0 Replies
 
saab
 
  3  
Reply Tue 8 Oct, 2013 08:34 am
@tsarstepan,
I once had a student way over 70 doing well.
I was sarcastic regarding the 15-16 years old all the time using a very limited vocabulary of grunts as anwers.
tsarstepan
 
  2  
Reply Tue 8 Oct, 2013 09:56 am
@saab,
Well with hindsight being 20/20, I truly wish that they had foreign language classes in elementary schools when I was young. I struggled through French classes in high school and college.
Walter Hinteler
 
  1  
Reply Tue 8 Oct, 2013 10:16 am
The language departments in local Volkshochschulen ('folk high schools') here have special classes for seniors (Not only the language departments, since the concept of Volkshochschule is "life-long learning".)

As already said above: fossilisation has nothing to do with age.
0 Replies
 
saab
 
  1  
Reply Tue 8 Oct, 2013 10:18 am
@tsarstepan,
I started with German at 10 and it was far too young for that language for not to mention the teachers.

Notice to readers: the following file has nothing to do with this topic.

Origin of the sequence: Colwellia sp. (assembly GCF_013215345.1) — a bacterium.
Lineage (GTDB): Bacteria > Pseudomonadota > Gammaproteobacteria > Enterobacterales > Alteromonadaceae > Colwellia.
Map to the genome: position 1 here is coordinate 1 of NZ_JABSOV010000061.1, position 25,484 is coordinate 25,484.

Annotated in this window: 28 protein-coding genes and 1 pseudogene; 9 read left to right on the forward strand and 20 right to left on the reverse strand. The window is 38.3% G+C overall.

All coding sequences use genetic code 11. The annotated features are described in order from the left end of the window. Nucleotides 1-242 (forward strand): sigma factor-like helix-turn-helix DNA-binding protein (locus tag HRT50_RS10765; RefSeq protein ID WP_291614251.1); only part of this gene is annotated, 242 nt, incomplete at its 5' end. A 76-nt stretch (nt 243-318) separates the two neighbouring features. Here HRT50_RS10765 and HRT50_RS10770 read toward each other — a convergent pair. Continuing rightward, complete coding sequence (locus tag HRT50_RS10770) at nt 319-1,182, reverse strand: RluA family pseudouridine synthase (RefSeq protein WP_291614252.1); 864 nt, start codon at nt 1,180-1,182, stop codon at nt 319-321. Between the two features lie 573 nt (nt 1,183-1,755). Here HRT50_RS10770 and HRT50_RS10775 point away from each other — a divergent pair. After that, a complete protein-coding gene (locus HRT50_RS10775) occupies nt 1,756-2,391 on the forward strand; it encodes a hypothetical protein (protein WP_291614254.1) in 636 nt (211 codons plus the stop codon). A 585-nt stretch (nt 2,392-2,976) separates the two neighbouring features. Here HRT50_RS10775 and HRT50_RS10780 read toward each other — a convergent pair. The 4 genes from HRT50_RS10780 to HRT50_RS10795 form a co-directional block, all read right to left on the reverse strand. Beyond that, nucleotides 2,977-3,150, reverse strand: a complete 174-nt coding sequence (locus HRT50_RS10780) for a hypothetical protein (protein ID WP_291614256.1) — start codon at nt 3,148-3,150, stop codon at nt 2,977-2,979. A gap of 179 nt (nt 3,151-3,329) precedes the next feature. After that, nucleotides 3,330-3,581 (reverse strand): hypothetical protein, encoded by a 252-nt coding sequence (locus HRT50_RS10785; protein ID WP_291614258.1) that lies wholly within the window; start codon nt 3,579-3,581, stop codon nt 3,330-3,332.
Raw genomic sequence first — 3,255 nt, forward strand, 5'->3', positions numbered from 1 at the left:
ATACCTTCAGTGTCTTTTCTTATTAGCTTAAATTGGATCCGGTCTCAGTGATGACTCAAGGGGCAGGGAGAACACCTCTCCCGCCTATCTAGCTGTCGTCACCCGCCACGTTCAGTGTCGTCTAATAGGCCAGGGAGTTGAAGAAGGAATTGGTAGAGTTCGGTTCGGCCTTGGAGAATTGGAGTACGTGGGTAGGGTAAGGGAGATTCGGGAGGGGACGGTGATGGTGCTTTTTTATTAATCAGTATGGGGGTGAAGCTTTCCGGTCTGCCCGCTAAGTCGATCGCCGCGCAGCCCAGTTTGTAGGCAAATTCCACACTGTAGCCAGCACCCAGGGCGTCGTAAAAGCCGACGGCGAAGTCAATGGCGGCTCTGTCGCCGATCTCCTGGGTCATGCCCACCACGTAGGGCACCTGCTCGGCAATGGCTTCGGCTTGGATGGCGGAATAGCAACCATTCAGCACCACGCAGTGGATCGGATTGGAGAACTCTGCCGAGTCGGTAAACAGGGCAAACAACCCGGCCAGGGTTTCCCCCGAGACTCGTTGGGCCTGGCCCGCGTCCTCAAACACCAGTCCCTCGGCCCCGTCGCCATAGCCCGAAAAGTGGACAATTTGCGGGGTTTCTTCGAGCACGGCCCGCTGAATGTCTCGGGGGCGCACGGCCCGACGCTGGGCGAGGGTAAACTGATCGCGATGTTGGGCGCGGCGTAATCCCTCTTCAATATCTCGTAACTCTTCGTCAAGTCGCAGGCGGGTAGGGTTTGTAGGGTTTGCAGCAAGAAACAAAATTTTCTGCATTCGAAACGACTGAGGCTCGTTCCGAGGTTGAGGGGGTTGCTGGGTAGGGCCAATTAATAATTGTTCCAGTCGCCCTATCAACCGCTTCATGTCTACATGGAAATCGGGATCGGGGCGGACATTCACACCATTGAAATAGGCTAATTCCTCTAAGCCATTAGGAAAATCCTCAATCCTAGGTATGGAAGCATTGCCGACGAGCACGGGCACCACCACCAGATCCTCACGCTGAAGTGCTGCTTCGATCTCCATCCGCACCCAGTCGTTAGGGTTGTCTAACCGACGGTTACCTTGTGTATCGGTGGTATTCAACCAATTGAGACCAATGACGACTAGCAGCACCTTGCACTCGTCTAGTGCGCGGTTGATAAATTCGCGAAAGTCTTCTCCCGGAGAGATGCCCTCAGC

On year later I started with English and had a very strict Irish redhaired teacher, but she was 100% fair to us kids.
Later when I started to read books in foreign languages English was easy as there are/were many good and easy to read books. Contrary to German books which were oldfashioned in style with a very obscure language. French then when I was 13 I think and I kind of never got really interested.
Italian I took up as grown up and I really liked it, but never got around to learn well enough to talk with people.

It is not how old we are, but also the reason why we learn a language and the teacher. Also we are often influenced by how interested we are in the country in which the language is spoken.

Walter Hinteler
 
  1  
Reply Tue 8 Oct, 2013 10:20 am
@saab,
Similar, when I was young: English with 10, Latin with 12, French with 13.

Now, they start English with four in the nursery ...
0 Replies
 
Foofie
 
  -1  
Reply Tue 8 Oct, 2013 12:13 pm
@JoannaOV,
JoannaOV wrote:

Would you consider there is an age limit to learn languages?


Are you including the ability to speak without a foreign accent? There are certain sounds in each language, that beyond some earlier age (12 or so perhaps?) one just makes a complete mess of certain sounds.

For example, since in my time many students took their first class in Spanish at age 14, they could not learn to "trill" (rolling the tongue along the palate) the "R" in words. The word always came out sounding like an English word for many students.